AFTER years of being bullied and tormented while she was growing up, Robyn Steward has pursued a career in teaching people about autism.
The “autism advocate” will be at the University of Notre Dame on Thursday to promote her book The Independent Woman’s Handbook for Super Safe Living on the Autistic Spectrum.
Working as a research associate in the University College of London she said when she went to college she went to a group for other autistic people and asked what would help staff training.
“I learned about theory of mind and understood my bullying was caused by me not having the right knowledge to respond in a way that would help me to be left alone,” she said.
“I started training teachers with other students and the tutor who organised it said ‘this could be the start of your career’, and 14 years later I’m still doing it.
“I wanted to work in IT originally but then began volunteering and was invited to appear on Channel 4 news.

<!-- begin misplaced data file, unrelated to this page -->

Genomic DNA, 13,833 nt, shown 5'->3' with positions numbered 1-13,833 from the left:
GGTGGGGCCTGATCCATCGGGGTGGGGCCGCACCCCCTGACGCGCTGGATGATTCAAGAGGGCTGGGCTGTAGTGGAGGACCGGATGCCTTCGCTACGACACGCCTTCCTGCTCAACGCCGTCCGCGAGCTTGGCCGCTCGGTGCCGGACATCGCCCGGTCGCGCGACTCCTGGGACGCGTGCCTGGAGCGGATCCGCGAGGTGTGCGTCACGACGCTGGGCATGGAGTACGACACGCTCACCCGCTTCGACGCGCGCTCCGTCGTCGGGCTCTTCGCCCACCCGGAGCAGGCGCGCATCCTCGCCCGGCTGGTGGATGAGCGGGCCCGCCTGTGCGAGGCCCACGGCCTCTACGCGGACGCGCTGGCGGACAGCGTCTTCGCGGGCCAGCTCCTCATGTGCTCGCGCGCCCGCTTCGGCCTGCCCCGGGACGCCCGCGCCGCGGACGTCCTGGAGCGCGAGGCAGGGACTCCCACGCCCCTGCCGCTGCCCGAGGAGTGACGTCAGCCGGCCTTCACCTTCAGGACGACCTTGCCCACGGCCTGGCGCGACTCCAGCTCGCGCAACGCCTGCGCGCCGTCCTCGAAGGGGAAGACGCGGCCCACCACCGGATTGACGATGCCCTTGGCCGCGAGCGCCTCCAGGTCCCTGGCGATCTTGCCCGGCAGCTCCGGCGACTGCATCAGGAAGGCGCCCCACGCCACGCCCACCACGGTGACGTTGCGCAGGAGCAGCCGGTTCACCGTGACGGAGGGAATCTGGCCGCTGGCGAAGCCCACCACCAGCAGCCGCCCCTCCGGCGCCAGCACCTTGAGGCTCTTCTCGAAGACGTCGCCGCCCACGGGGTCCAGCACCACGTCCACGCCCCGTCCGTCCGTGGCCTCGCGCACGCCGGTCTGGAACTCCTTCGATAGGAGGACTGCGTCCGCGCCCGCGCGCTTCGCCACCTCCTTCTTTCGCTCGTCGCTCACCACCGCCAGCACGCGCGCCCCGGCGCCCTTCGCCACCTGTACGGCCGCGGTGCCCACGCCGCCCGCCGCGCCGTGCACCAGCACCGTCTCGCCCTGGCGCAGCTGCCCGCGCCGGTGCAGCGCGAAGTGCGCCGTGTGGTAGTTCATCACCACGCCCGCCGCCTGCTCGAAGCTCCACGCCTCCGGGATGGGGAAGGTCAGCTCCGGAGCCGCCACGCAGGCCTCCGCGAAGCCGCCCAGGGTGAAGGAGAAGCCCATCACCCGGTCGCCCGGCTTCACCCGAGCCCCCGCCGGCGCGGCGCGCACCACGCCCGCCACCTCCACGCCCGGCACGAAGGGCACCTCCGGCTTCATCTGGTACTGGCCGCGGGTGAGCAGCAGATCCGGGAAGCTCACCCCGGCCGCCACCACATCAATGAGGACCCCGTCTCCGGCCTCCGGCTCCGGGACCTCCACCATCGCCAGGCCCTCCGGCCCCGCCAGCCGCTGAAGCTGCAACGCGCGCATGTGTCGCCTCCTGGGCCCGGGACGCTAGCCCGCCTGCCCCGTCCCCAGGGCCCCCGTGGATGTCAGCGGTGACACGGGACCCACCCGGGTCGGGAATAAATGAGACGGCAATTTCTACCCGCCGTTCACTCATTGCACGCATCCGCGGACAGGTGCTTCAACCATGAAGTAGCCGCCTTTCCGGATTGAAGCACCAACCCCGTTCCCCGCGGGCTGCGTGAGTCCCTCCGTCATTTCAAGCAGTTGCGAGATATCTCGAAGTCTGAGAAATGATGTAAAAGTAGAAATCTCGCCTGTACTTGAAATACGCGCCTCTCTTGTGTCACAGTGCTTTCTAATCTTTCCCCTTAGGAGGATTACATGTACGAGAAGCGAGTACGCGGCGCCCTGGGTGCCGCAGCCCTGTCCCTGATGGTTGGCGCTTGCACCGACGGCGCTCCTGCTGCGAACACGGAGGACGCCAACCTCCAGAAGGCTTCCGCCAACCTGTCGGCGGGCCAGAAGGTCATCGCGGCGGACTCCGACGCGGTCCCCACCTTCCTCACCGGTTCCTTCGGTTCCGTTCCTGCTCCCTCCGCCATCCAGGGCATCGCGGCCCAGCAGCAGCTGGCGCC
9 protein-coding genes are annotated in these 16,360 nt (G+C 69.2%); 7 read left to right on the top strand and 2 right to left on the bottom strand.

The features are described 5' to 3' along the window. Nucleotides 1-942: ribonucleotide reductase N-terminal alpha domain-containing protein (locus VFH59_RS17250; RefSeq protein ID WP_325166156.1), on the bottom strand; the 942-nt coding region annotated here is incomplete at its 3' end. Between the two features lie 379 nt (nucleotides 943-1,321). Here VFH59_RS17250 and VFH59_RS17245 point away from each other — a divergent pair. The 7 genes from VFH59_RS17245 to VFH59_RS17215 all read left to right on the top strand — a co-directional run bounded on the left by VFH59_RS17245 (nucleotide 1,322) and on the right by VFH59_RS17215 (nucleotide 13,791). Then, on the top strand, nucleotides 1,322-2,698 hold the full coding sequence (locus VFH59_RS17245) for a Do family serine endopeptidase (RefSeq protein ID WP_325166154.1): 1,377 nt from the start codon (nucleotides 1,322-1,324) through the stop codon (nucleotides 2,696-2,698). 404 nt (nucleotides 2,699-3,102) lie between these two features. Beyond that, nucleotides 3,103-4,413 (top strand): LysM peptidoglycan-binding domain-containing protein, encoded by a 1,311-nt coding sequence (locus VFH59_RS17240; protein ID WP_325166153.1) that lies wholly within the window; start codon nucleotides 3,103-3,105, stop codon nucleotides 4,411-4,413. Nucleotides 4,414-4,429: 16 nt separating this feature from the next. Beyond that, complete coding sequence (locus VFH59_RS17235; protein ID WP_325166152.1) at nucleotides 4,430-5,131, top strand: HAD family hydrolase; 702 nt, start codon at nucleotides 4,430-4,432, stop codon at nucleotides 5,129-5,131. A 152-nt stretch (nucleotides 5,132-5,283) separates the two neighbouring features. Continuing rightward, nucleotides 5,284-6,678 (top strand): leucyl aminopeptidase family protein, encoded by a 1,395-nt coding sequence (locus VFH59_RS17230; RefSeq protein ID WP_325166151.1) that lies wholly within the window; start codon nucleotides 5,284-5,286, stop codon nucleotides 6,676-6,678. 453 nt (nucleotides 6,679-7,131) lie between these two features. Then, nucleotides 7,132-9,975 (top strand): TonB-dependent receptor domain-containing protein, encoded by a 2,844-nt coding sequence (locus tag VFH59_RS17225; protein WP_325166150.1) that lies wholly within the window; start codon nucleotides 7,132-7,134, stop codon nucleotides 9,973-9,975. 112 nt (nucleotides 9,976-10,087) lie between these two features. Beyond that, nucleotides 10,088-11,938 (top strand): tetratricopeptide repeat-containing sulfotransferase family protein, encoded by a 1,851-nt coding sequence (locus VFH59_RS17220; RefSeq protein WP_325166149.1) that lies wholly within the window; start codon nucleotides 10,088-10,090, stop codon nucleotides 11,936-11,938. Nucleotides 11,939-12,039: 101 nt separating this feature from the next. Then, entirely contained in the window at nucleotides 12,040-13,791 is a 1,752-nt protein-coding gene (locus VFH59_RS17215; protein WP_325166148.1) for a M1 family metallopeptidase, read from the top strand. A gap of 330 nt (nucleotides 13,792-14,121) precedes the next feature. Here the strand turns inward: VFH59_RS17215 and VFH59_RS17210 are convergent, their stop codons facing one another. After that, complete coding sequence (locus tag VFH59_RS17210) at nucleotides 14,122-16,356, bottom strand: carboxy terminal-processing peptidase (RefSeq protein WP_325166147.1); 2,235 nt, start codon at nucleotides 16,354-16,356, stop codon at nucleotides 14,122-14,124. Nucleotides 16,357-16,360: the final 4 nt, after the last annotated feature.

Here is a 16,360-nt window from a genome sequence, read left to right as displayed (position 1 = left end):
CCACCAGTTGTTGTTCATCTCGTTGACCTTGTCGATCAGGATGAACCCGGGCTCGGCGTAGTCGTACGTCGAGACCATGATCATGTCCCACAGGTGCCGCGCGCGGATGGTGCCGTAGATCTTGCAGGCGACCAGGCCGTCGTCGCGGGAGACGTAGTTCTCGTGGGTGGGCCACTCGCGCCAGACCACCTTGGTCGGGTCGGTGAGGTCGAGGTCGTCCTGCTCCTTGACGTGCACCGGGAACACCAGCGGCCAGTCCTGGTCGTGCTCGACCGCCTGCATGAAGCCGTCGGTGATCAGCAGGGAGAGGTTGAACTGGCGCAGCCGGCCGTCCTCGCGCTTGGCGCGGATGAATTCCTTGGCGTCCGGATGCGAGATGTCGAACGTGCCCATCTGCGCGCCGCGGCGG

“I then applied for a travel trust and was given money to go to the United States to see a research programme.”
The author said inspiration for the book came from knowing a vulnerable woman who had been terribly mistreated.
“I felt that she needed to make up her own mind on how she felt about the man who in my eyes was abusing her because otherwise she would have continued to be abused,” she said.
“There weren’t any resources for autistic women that not only told you what to do, but outlined why.
“I hope from my talk that people will learn to feel hope.
“Having worked with a lot of families and autistic people I have learned that it can be a hard journey and even the strongest person can benefit from a motivational boost.”